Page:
Every June when strawberries burst into gardens and markets near my home, I am reminded of my strawberry-picking expeditions as a child with my dad and sister. My mom agreed to make dozens of pies or fresh jam if we’d pick the strawberries needed. Well, that was all the incentive we needed to spend some serious time in the massive strawberry patches in the countryside near where we lived.
Nowadays, I try to eat fresh strawberries, not just for their delicious taste, but also to benefit from their many healing properties. Here are some of the best reasons to eat more strawberries:
Heart Attack Risk Reduction
Strawberries contain potent nutrients known as anthocyanins, which not only give them their brilliant color and remarkable taste, but also helps reduce the risk of having a heart attack. In a study published in the journal Circulation, researchers found that when young and middle-aged women ate three servings of strawberries weekly, they reduced their risk of having a heart attack by 32 percent.
Heart Disease Prevention
In addition to preventing heart attack risk in people who have heart disease, strawberries help to prevent heart disease in the first place. Strawberries seem to prevent blood clumping, the oxidation of fats needed for heart health (known as lipid peroxidation), and a reduction in damage to the blood vessels.
Vitamin C Boosters
Strawberries are among the top foods that contain vitamin C. They’re excellent sources of vitamin C which helps boost the strength of arteries, prevent bruising and strengthen your body’s stress glands—the adrenals—which require the highest levels of vitamin C of all organs or glands in your body. Nine large strawberries have more vitamin C than a typical orange (106 milligrams in the strawberries versus 98 milligrams in an orange).
Alzheimer’s Disease Prevention
These delicious berries also contain a potent nutrient known as fisetin, which research in the Journals of Gerontology found may help to prevent Alzheimer’s disease. Fisetin is a natural antioxidant that demonstrates strong brain-protective and anti-inflammatory ability.
Memory Loss Reduction
The same research also found that fisetin reduced memory loss in animals with Alzheimer’s disease.
In addition to preventing Alzheimer’s disease, strawberries’ natural fisetin content also demonstrates antidepressant properties. In a study published in the journal Antioxidants and Redox Signalling, researchers found fisetin helps to regulate the feel-good brain hormone known as serotonin, giving it its natural anti-depressant properties.
Blood Sugar Balancing
Research has shown that eating strawberries helps to regulate both blood sugar and insulin levels, particularly when eaten after meals. Insulin is a hormone secreted by the pancreas (an organ found on the left side of your abdomen) that controls the amount of sugar in the blood. Additionally, strawberries are low on the glycemic index—a measure of how foods affect blood sugars—making them an excellent choice in the prevention or treatment of diabetes. If you have diabetes, make sure to consult you physician about incorporating strawberries into your eating plan.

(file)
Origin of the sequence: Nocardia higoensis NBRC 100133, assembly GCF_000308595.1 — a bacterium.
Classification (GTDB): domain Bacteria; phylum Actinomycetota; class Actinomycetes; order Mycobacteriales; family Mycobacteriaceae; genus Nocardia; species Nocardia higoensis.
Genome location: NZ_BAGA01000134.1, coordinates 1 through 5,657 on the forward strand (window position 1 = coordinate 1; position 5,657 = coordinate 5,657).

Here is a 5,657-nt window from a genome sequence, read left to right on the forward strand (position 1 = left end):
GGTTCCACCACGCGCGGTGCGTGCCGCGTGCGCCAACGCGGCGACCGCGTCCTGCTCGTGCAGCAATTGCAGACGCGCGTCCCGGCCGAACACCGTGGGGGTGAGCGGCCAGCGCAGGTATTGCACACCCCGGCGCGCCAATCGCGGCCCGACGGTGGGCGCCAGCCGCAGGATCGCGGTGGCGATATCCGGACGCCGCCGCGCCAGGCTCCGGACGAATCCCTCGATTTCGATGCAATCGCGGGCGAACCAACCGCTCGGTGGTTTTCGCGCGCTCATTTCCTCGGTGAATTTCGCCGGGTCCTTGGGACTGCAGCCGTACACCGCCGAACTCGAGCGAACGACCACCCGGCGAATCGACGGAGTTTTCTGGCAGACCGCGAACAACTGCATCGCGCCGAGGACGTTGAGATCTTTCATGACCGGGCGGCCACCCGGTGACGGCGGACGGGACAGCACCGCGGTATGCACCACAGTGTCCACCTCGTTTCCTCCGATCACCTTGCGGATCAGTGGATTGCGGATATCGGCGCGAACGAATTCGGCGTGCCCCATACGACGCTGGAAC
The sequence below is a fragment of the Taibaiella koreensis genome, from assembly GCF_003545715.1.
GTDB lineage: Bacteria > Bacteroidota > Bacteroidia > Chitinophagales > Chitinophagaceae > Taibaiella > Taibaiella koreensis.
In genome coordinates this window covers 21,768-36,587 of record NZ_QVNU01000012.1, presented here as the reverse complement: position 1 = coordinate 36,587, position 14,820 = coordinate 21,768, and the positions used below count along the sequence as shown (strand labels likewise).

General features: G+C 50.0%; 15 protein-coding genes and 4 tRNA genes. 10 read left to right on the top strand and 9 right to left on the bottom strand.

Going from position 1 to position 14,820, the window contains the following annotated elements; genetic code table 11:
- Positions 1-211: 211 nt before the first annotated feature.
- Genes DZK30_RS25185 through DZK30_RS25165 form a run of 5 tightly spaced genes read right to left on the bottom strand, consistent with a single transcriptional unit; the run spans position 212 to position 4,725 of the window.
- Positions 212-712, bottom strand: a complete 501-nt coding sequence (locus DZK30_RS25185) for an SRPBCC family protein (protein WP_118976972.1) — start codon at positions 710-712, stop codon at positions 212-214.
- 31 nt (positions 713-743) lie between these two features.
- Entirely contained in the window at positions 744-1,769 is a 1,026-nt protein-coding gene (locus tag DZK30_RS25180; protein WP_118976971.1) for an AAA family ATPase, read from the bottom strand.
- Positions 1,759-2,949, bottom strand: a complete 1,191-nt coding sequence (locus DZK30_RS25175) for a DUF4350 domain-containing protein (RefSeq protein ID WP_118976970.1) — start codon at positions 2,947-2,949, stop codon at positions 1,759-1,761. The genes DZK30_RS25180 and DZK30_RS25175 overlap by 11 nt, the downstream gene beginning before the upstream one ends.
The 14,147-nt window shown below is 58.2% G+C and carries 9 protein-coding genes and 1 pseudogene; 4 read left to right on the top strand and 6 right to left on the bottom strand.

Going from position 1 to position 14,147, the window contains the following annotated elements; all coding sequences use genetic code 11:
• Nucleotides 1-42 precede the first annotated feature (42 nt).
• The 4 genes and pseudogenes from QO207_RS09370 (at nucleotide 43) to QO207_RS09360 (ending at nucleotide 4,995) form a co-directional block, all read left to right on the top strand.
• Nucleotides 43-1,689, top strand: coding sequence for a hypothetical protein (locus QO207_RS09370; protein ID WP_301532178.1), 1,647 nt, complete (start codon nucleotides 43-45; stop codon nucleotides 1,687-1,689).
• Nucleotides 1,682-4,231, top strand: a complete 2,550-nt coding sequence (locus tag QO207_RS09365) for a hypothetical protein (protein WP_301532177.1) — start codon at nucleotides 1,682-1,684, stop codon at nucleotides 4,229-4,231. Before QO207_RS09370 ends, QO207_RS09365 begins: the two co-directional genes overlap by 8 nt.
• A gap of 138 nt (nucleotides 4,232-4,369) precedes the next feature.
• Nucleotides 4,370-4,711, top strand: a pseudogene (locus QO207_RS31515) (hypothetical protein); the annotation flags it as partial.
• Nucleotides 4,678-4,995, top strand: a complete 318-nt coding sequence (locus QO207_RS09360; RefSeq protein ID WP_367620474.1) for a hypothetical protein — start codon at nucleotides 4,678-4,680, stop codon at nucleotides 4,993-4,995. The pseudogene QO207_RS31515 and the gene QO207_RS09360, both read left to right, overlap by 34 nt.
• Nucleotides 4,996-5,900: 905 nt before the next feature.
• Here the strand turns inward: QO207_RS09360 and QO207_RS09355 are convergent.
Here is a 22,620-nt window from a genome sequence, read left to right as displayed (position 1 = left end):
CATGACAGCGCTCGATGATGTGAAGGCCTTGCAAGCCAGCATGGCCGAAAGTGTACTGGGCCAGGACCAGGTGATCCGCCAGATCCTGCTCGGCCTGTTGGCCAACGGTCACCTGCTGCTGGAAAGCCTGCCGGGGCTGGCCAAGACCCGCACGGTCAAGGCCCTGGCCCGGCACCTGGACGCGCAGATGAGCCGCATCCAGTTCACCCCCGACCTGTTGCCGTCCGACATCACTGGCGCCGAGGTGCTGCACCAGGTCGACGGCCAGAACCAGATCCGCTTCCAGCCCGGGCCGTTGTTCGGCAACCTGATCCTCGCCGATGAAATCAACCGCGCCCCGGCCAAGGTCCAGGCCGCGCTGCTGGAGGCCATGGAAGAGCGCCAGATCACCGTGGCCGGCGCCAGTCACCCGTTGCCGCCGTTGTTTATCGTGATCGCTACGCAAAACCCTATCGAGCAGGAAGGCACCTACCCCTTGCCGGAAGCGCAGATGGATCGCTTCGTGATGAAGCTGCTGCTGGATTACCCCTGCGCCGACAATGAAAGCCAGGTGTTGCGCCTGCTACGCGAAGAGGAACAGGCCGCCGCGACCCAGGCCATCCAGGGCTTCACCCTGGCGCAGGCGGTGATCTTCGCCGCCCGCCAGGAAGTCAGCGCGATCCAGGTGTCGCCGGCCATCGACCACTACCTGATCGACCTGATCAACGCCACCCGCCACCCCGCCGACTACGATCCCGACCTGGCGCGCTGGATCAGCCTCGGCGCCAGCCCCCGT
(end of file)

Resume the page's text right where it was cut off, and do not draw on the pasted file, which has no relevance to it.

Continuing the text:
Stroke Damage Repair
A study published in the journal Brain Research found that fisetin was helpful in reducing brain and nerve cell damage after a stroke, making strawberries an excellent choice in a post-stroke dietary plan.
Bowel Health Boosters
Strawberries are a good source of fiber and have a high water content, making them an excellent choice to help reduce constipation and maintain bowel regularity.
Blood Pressure Regulator
Because strawberries are a good source of the mineral potassium, which offsets some of the damaging effects of excessive sodium in the diet, strawberries are beneficial in regulating blood pressure levels. There are mixed research results on the use of freeze-dried strawberry powder ingestion for the purpose of reducing blood pressure in otherwise healthy subjects, but in those with diabetes, research in the World Journal of Diabetes found that it helped to reduce high blood pressure as well as regulate high cholesterol levels.
Fisetin found in strawberries has also been shown to protect against the highly aggressive cancer known as melanoma, according to research published in the Journal of Investigative Dermatology. While melanoma is a type of skin cancer, it can spread throughout the body, so anything that may be helpful in fighting the disease is worthy of consideration.
Prostate Cancer Fighting-Ability
Research in the journal Carcinogenesis found that fisetin effectively killed prostate cancer cells, making strawberries and their potent nutritional constituent a possible aid in the treatment or prevention of the disease.
Anti-inflammatory and Anti-Pain Properties
Strawberries have natural anti-inflammatory and anti-pain properties. According to a study published in the medical journal Nutrients, researchers found that eating strawberries regularly helped alleviate the pain and inflammation of osteoarthritis in the knees.
More Anti-Cancer Activity
Strawberries and their constituent fisetin have been found in the journal Antioxidants and Redox Signaling to also help fight against pancreatic and colon cancers.
Strawberries contain anthocyanins, which stimulate the burning of stored fat in the body to use as fuel. Research published in The Journal of Agricultural and Food Chemistryshowed reductions in weight gain in animals fed a high fat diet among those whose diet included anthocyanins from strawberries.
Delicious and Versatile
Add fresh or frozen strawberries to smoothies, shakes or blender “juices.” Top whole grain waffles or pancakes with fresh strawberries, blend them with avocado and a pinch of stevia or a small splash of pure maple syrup to create a delicious strawberry pudding, or just enjoy them on their own.